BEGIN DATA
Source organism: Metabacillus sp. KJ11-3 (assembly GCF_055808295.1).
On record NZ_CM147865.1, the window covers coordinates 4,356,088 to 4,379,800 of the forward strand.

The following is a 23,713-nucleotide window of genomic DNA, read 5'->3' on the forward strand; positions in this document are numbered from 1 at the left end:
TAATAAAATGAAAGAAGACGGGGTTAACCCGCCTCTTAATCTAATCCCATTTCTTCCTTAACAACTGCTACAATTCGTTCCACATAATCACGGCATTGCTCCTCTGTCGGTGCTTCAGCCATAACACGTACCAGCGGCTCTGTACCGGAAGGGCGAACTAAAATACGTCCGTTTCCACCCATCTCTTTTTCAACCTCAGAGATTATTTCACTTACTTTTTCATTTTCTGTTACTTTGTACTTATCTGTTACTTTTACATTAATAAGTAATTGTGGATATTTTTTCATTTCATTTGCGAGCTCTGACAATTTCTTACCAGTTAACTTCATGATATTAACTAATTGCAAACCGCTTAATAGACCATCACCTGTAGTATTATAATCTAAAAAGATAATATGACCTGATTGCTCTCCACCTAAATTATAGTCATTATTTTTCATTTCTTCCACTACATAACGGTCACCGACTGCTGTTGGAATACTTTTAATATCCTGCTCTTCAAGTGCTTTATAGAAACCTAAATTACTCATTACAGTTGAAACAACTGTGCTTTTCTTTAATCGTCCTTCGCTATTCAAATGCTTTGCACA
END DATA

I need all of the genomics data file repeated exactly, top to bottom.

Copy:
Source organism: Metabacillus sp. KJ11-3 (assembly GCF_055808295.1).
On record NZ_CM147865.1, the window covers coordinates 4,356,088 to 4,379,800 of the forward strand.

The following is a 23,713-nucleotide window of genomic DNA, read 5'->3' on the forward strand; positions in this document are numbered from 1 at the left end:
TAATAAAATGAAAGAAGACGGGGTTAACCCGCCTCTTAATCTAATCCCATTTCTTCCTTAACAACTGCTACAATTCGTTCCACATAATCACGGCATTGCTCCTCTGTCGGTGCTTCAGCCATAACACGTACCAGCGGCTCTGTACCGGAAGGGCGAACTAAAATACGTCCGTTTCCACCCATCTCTTTTTCAACCTCAGAGATTATTTCACTTACTTTTTCATTTTCTGTTACTTTGTACTTATCTGTTACTTTTACATTAATAAGTAATTGTGGATATTTTTTCATTTCATTTGCGAGCTCTGACAATTTCTTACCAGTTAACTTCATGATATTAACTAATTGCAAACCGCTTAATAGACCATCACCTGTAGTATTATAATCTAAAAAGATAATATGACCTGATTGCTCTCCACCTAAATTATAGTCATTATTTTTCATTTCTTCCACTACATAACGGTCACCGACTGCTGTTGGAATACTTTTAATATCCTGCTCTTCAAGTGCTTTATAGAAACCTAAATTACTCATTACAGTTGAAACAACTGTGCTTTTCTTTAATCGTCCTTCGCTATTCAAATGCTTTGCACA